“I feel like [head athletic trainer] Brian Ebel and his staff have been amazing, working with our senior leadership team, ownership and really keeping our players, coaches … safe. We noticed when we first got here, all the time and effort that was put in that, and it was really thoughtful how they were treating us with their safety and health, first and foremost.”

Making health a priority during this challenging time is understood.

“Our guys are really appreciative of that,” Hyde said. “We haven’t had [many] complaints, if any. It’s run ridiculously smooth with all the things we’re doing every day it’s as smooth as it can possibly be, and that really starts with the leadership of this organization and what they have put in place for us, and our players have bought into that and followed suit.”

Right-handed pitcher Thomas Eshelman is convinced his teammates are taking Covid-19 seriously inside and outside of Camden Yards.

“We had a team meeting about it, and everyone’s pretty serious about it,” Eshelman said.

“We understand the consequences that will happen if we so get exposed to the virus and what it can do to affect our team as a whole.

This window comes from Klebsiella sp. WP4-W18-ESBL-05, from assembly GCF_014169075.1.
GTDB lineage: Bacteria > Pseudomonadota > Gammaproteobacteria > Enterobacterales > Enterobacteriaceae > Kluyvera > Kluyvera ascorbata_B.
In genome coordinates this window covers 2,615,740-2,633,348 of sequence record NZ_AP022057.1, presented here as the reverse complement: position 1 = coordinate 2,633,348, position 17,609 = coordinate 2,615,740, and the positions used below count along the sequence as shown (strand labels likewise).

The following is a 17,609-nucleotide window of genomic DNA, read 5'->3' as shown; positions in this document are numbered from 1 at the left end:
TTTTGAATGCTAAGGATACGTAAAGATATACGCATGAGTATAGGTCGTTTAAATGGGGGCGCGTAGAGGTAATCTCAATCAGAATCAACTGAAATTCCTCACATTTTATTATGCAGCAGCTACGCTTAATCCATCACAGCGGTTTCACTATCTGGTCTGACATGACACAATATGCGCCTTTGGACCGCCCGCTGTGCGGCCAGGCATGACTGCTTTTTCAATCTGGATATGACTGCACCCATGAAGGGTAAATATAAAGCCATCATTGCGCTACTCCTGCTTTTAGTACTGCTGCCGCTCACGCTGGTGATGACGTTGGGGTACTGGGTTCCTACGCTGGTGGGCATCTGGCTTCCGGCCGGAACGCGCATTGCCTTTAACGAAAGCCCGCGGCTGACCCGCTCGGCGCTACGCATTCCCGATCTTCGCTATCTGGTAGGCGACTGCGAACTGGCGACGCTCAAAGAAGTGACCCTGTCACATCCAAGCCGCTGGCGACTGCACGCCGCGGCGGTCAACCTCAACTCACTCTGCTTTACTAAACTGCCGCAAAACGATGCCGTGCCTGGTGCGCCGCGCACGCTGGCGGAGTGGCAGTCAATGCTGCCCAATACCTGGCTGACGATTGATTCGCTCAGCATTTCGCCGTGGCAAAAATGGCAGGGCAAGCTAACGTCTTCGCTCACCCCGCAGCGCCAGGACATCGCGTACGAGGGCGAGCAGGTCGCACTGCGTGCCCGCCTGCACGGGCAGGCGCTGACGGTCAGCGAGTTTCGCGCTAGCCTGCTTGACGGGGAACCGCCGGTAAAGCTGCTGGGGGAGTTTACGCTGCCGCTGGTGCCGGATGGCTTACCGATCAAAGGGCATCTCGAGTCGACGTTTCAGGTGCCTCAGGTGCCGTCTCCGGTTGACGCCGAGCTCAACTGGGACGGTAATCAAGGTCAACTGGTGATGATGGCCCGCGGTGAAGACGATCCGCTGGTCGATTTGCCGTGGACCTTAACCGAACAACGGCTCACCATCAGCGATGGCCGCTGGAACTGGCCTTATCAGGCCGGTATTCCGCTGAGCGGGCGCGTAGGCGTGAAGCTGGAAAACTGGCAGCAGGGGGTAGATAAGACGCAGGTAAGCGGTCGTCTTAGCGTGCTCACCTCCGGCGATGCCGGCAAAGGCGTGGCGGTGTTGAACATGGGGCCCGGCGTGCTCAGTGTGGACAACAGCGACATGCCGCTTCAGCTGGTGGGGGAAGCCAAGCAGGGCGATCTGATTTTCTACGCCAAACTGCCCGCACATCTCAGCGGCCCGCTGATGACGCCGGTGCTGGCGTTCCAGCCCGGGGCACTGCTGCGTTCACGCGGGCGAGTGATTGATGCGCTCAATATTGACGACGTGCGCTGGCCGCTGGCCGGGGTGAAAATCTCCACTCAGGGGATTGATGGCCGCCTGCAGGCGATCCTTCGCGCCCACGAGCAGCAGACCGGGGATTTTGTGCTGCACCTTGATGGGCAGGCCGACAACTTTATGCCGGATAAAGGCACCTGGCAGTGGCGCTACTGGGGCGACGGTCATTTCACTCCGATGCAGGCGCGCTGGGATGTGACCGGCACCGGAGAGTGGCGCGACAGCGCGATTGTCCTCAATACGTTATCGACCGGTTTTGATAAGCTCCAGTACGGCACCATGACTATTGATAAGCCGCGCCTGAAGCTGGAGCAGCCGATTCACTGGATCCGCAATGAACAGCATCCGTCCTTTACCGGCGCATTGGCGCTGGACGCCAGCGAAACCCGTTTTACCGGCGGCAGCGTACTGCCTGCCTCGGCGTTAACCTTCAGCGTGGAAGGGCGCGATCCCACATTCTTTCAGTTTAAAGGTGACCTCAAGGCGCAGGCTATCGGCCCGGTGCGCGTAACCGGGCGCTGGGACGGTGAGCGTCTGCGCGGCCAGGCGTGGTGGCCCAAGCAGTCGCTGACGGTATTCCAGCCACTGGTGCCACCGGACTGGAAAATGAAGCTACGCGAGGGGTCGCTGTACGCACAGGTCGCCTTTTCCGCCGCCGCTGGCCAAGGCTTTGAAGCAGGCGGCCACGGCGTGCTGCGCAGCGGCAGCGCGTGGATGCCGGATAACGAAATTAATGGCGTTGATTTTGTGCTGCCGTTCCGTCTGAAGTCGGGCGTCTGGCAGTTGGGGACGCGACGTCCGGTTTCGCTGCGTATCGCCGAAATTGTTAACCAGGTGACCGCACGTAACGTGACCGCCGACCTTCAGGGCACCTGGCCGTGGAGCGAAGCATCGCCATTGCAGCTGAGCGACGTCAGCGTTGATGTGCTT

“Obviously, you see Santander and Dwight. They’re out for a long time … and understand the consequences of how it will affect us as a squad and understand how this will affect our season. We just have to understand the safety procedures to follow and continuously follow them. Our training staff here has done an unbelievable job in making sure we follow the restrictions.”

Social distancing is not always easy.

“It’s been a challenge for me,” Bleier said. “We’re still around each other—and outside, not near each other, but we still have a good time, responsibly, but it has been an adjustment for myself and my personality.

“Probably people are enjoying it to a point. There are some positives. It’s different. It’s just something we all have to get used to and make the best of the situation and get the job done.”